Is it better to count calories or listen to your body?
Plan out all your meals, snacks, and treats, or enjoy everything in moderation?
Restrict yourself more or give yourself more permission to enjoy?
The truth is that we need both. Both structure and freedom are required and when we prioritize one over the other for too long, we struggle.
What does that look like when you have too much structure or too much freedom in your eating habits? How do you know when you’re out of balance?
Too Much Structure
Too much structure looks like becoming obsessed with counting calories or counting points; planning every morsel of food you eat; or constantly weighing your food or yourself.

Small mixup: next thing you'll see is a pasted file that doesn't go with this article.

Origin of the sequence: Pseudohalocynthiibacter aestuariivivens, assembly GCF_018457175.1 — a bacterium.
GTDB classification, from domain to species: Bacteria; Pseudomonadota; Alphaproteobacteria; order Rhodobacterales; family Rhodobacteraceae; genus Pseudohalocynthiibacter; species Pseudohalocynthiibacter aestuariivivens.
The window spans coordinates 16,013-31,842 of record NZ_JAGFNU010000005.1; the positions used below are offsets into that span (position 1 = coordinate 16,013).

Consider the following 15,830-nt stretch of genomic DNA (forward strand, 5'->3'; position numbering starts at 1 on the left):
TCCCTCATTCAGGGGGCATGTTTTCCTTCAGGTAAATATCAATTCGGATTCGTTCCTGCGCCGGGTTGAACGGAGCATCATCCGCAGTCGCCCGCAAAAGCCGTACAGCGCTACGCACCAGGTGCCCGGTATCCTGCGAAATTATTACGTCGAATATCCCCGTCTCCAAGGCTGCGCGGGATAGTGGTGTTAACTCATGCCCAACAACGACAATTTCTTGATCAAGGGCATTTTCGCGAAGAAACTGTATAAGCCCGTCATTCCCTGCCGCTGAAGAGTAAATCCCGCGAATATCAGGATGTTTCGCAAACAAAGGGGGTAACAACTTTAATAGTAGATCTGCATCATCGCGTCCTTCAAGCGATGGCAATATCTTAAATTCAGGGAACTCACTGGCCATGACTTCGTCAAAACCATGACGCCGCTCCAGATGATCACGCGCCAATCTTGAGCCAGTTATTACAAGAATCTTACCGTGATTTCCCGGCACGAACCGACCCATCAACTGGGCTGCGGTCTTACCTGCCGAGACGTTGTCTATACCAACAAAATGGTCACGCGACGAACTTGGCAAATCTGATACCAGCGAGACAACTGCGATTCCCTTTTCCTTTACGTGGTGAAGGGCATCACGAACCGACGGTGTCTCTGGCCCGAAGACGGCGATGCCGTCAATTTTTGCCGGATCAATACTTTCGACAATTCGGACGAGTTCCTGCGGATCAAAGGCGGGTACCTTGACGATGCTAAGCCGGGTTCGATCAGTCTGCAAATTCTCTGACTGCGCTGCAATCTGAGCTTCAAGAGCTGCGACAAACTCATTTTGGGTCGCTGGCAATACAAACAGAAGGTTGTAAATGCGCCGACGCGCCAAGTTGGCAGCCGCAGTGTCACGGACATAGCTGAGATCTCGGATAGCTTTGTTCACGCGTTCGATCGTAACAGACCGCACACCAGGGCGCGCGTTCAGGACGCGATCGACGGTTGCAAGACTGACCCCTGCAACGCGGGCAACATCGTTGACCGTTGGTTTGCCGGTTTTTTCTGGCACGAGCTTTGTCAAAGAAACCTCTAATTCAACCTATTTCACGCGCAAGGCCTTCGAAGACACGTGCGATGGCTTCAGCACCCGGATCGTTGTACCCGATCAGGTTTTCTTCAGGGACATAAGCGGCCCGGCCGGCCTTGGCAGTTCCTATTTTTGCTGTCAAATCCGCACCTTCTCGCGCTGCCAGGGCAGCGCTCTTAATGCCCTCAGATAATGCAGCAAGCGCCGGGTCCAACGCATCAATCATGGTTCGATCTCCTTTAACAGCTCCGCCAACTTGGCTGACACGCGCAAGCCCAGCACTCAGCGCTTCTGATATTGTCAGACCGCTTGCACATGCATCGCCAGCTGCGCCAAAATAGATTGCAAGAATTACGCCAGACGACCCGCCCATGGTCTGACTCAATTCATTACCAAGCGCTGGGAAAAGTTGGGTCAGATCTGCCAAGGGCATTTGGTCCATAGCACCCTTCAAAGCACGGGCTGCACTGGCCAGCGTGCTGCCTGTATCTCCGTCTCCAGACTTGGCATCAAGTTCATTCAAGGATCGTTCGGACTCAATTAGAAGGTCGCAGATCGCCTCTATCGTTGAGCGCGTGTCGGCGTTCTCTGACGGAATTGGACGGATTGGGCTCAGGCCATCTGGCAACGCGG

This excessive structure leaves us feeling deprived. It feels incredibly hard. We feel like we’re constantly focusing on all of the things we can’t have.
And what happens? We rebel and end up going too far the other way. We binge and sabotage ourselves and end up feeling angry and frustrated. It was too much structure.
If you’re feeling that way right now, think about how you can invite in a little freedom around your relationship with food. Where can you relax a little bit?
Too Much Freedom
On the other hand, if we have too much freedom around food, then we’re not planning ahead at all. We’re just eating whatever we feel like whenever we feel like it. We’re using food to manage our feelings and we’re not even aware of how much we’re eating or what we’re putting in our mouths.
Too much freedom leads to us hurting our bodies, compromising our health, taking ourselves further away from our goals and again feeling angry and frustrated with ourselves.
If you’re struggling with too much freedom right now, consider where you might introduce a little bit of structure to balance things out.